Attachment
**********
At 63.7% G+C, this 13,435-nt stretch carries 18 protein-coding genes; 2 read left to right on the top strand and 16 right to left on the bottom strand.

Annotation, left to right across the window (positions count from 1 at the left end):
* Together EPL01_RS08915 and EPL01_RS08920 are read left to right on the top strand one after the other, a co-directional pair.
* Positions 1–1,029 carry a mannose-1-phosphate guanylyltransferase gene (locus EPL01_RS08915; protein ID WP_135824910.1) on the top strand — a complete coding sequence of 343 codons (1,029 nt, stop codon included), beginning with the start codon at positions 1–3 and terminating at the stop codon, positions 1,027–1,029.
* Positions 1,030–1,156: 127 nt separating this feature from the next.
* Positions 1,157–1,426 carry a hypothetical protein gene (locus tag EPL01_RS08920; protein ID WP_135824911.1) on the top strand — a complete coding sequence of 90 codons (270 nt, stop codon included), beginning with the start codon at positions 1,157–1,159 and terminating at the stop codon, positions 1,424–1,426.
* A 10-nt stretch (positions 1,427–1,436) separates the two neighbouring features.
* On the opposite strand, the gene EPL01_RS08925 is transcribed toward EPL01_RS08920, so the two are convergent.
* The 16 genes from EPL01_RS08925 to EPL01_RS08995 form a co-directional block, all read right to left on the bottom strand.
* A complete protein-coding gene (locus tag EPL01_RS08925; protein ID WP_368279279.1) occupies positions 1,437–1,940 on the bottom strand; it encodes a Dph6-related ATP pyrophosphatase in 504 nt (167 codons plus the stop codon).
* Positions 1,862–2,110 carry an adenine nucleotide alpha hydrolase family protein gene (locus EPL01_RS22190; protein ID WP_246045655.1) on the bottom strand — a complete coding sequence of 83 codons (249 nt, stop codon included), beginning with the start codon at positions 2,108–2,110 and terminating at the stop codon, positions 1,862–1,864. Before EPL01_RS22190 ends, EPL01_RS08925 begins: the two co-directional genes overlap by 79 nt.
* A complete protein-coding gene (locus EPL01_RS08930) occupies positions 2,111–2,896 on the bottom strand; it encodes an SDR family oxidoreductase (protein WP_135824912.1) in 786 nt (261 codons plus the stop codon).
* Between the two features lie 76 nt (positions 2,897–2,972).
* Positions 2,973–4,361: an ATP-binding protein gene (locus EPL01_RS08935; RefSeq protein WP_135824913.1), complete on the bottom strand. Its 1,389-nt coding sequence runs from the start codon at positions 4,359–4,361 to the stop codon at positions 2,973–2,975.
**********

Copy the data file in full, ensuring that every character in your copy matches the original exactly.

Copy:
At 63.7% G+C, this 13,435-nt stretch carries 18 protein-coding genes; 2 read left to right on the top strand and 16 right to left on the bottom strand.

Annotation, left to right across the window (positions count from 1 at the left end):
* Together EPL01_RS08915 and EPL01_RS08920 are read left to right on the top strand one after the other, a co-directional pair.
* Positions 1–1,029 carry a mannose-1-phosphate guanylyltransferase gene (locus EPL01_RS08915; protein ID WP_135824910.1) on the top strand — a complete coding sequence of 343 codons (1,029 nt, stop codon included), beginning with the start codon at positions 1–3 and terminating at the stop codon, positions 1,027–1,029.
* Positions 1,030–1,156: 127 nt separating this feature from the next.
* Positions 1,157–1,426 carry a hypothetical protein gene (locus tag EPL01_RS08920; protein ID WP_135824911.1) on the top strand — a complete coding sequence of 90 codons (270 nt, stop codon included), beginning with the start codon at positions 1,157–1,159 and terminating at the stop codon, positions 1,424–1,426.
* A 10-nt stretch (positions 1,427–1,436) separates the two neighbouring features.
* On the opposite strand, the gene EPL01_RS08925 is transcribed toward EPL01_RS08920, so the two are convergent.
* The 16 genes from EPL01_RS08925 to EPL01_RS08995 form a co-directional block, all read right to left on the bottom strand.
* A complete protein-coding gene (locus tag EPL01_RS08925; protein ID WP_368279279.1) occupies positions 1,437–1,940 on the bottom strand; it encodes a Dph6-related ATP pyrophosphatase in 504 nt (167 codons plus the stop codon).
* Positions 1,862–2,110 carry an adenine nucleotide alpha hydrolase family protein gene (locus EPL01_RS22190; protein ID WP_246045655.1) on the bottom strand — a complete coding sequence of 83 codons (249 nt, stop codon included), beginning with the start codon at positions 2,108–2,110 and terminating at the stop codon, positions 1,862–1,864. Before EPL01_RS22190 ends, EPL01_RS08925 begins: the two co-directional genes overlap by 79 nt.
* A complete protein-coding gene (locus EPL01_RS08930) occupies positions 2,111–2,896 on the bottom strand; it encodes an SDR family oxidoreductase (protein WP_135824912.1) in 786 nt (261 codons plus the stop codon).
* Between the two features lie 76 nt (positions 2,897–2,972).
* Positions 2,973–4,361: an ATP-binding protein gene (locus EPL01_RS08935; RefSeq protein WP_135824913.1), complete on the bottom strand. Its 1,389-nt coding sequence runs from the start codon at positions 4,359–4,361 to the stop codon at positions 2,973–2,975.